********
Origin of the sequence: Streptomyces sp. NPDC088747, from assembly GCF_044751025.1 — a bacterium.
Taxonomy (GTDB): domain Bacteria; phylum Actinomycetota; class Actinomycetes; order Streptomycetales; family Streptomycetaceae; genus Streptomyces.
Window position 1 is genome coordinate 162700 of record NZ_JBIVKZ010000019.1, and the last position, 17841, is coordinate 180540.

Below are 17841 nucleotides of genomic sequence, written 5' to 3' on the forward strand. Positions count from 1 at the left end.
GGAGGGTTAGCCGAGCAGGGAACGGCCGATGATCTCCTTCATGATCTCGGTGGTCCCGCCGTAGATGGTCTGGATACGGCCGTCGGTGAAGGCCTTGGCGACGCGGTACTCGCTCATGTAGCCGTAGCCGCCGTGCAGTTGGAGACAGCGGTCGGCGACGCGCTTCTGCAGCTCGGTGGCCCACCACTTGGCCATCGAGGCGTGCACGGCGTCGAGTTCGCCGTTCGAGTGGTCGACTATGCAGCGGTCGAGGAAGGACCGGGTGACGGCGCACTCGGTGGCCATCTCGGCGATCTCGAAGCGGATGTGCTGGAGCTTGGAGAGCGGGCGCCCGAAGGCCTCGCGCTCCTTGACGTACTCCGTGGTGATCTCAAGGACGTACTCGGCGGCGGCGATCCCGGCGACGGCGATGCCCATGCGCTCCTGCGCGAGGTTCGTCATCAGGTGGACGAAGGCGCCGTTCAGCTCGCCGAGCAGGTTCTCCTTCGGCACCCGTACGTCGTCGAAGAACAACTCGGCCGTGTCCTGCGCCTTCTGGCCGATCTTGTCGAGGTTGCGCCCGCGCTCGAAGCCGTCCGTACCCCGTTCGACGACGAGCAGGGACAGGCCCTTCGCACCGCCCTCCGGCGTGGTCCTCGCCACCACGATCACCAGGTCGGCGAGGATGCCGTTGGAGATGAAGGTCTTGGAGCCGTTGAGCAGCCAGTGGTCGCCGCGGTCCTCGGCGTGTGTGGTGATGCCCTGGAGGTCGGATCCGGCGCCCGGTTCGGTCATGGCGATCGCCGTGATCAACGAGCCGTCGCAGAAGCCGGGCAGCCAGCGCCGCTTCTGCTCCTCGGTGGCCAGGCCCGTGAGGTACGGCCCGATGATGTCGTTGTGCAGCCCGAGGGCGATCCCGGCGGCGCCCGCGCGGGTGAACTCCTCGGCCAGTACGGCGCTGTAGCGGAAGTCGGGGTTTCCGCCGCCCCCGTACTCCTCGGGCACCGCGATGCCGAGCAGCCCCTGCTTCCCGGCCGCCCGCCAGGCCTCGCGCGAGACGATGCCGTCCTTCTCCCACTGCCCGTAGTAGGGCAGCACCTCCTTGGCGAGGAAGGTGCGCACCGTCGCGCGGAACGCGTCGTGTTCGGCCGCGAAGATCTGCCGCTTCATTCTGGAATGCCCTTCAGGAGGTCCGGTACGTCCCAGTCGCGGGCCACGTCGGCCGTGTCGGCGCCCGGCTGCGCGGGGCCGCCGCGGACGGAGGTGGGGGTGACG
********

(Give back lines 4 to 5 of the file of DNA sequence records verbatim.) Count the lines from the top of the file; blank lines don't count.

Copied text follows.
Below are 17841 nucleotides of genomic sequence, written 5' to 3' on the forward strand. Positions count from 1 at the left end.
GGAGGGTTAGCCGAGCAGGGAACGGCCGATGATCTCCTTCATGATCTCGGTGGTCCCGCCGTAGATGGTCTGGATACGGCCGTCGGTGAAGGCCTTGGCGACGCGGTACTCGCTCATGTAGCCGTAGCCGCCGTGCAGTTGGAGACAGCGGTCGGCGACGCGCTTCTGCAGCTCGGTGGCCCACCACTTGGCCATCGAGGCGTGCACGGCGTCGAGTTCGCCGTTCGAGTGGTCGACTATGCAGCGGTCGAGGAAGGACCGGGTGACGGCGCACTCGGTGGCCATCTCGGCGATCTCGAAGCGGATGTGCTGGAGCTTGGAGAGCGGGCGCCCGAAGGCCTCGCGCTCCTTGACGTACTCCGTGGTGATCTCAAGGACGTACTCGGCGGCGGCGATCCCGGCGACGGCGATGCCCATGCGCTCCTGCGCGAGGTTCGTCATCAGGTGGACGAAGGCGCCGTTCAGCTCGCCGAGCAGGTTCTCCTTCGGCACCCGTACGTCGTCGAAGAACAACTCGGCCGTGTCCTGCGCCTTCTGGCCGATCTTGTCGAGGTTGCGCCCGCGCTCGAAGCCGTCCGTACCCCGTTCGACGACGAGCAGGGACAGGCCCTTCGCACCGCCCTCCGGCGTGGTCCTCGCCACCACGATCACCAGGTCGGCGAGGATGCCGTTGGAGATGAAGGTCTTGGAGCCGTTGAGCAGCCAGTGGTCGCCGCGGTCCTCGGCGTGTGTGGTGATGCCCTGGAGGTCGGATCCGGCGCCCGGTTCGGTCATGGCGATCGCCGTGATCAACGAGCCGTCGCAGAAGCCGGGCAGCCAGCGCCGCTTCTGCTCCTCGGTGGCCAGGCCCGTGAGGTACGGCCCGATGATGTCGTTGTGCAGCCCGAGGGCGATCCCGGCGGCGCCCGCGCGGGTGAACTCCTCGGCCAGTACGGCGCTGTAGCGGAAGTCGGGGTTTCCGCCGCCCCCGTACTCCTCGGGCACCGCGATGCCGAGCAGCCCCTGCTTCCCGGCCGCCCGCCAGGCCTCGCGCGAGACGATGCCGTCCTTCTCCCACTGCCCGTAGTAGGGCAGCACCTCCTTGGCGAGGAAGGTGCGCACCGTCGCGCGGAACGCGTCGTGTTCGGCCGCGAAGATCTGCCGCTTCATTCTGGAATGCCCTTCAGGAGGTCCGGTACGTCCCAGTCGCGGGCCACGTCGGCCGTGTCGGCGCCCGGCTGCGCGGGGCCGCCGCGGACGGAGGTGGGGGTGACG